A winter storm in Ohio this morning resulted in multiple massive multi-vehicle crashes that continue to snarl traffic into the afternoon.
On State Road 8 in Summit County, Ohio, a pileup of 75 to 95 vehicles was reported following whiteout conditions on Tuesday morning, News 5 Cleveland reports. The pileup occurred on SR-8 between Route 303 and Seasons Road. There is no word yet on whether anyone was injured. SR-8 has since reopened in both directions.
(CNN)One Ohio county had an “unusually high number” of overdose deaths in a little over a day, the county’s coroner said.“As of about 10 am this morning we have had 10 people die of overdoses in about 26 hours,” Franklin County Coroner Dr. Anahi Ortiz said on Facebook Sunday.“I urge friends and family of those who use to make sure you are armed with naloxone,” Ortiz said on Facebook. “Those who use should also test before using with fentanyl testing strips.”Fentanyl can be mixed with cocaine and methamphetamine to create a deadly combination, the coroner said.The last peak of overdoses that the coroner’s office posted about was in August 12, when six people died in less than 24 hours.“The majority of overdose deaths continue to be fentanyl related,” the coroner said in the statement.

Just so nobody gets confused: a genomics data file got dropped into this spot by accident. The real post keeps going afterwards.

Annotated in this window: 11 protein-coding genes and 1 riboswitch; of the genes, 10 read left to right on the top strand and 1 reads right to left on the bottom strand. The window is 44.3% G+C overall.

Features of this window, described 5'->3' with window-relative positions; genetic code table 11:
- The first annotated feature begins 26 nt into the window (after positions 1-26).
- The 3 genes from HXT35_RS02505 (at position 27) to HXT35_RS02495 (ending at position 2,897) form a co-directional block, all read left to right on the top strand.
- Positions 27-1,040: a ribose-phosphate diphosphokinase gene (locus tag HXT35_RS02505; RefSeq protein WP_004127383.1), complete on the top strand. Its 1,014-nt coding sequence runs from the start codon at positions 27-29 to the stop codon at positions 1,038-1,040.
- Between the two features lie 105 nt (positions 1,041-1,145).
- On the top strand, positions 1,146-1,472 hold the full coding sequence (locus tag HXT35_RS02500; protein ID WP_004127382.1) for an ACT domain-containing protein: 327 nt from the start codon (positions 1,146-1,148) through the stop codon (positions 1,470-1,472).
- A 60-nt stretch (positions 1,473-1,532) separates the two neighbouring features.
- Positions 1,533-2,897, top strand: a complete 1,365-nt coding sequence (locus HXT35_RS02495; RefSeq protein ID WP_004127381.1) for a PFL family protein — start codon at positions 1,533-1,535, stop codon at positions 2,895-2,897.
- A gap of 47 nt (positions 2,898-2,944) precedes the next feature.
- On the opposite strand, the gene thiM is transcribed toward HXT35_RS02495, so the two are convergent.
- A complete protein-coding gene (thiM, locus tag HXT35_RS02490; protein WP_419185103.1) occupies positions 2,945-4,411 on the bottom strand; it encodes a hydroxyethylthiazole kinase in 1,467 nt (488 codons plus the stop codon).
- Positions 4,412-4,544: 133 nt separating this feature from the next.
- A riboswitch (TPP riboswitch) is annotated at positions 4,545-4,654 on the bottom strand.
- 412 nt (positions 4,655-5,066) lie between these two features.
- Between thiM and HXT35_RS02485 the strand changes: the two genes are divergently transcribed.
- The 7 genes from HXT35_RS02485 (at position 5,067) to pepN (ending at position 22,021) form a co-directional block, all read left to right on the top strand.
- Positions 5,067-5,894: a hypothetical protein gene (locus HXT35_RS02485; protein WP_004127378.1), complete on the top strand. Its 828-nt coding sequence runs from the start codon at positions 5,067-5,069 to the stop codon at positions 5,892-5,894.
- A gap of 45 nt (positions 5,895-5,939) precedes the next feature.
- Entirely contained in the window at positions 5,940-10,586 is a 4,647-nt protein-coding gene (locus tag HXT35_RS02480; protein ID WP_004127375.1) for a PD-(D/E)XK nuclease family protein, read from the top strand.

GALLIPOLIS, Ohio (AP) —
A sheriff says four inmates have overpowered two corrections officers with a homemade weapon and escaped from a county jail in Ohio.
The Gallia County Sheriff’s Office says the four men forced open a secured door at the jail in Gallipolis, along the Ohio River in southeast Ohio, early Sunday. A sheriff’s release says they had help from at least one person outside the jail.
Authorities say the inmates should be considered dangerous. They’re asking anyone who sees them or knows their location to call 911.
The sheriff’s office says the inmates are 40-year-old Brynn Martin, 24-year-old Christopher Clemente, 30-year-old Troy McDaniel Jr. and 29-year-old Lawrence Lee III. The charges they were being held on weren’t immediately available.
A dispatcher had no information about whether the officers were injured.
Police said officers responded to a call about a stabbing at a home in Riverside, Ohio, Monday evening. The suspect fled the scene and crashed into a tree miles down the road, police said. At some point, the suspect allegedly jumped behind the wheel of a responding officer’s empty police cruiser and took off. He crashed into another police cruiser before slamming into two occupied cars outside the Dayton Metro Library, officials told Cleveland’s Fox 8 reported.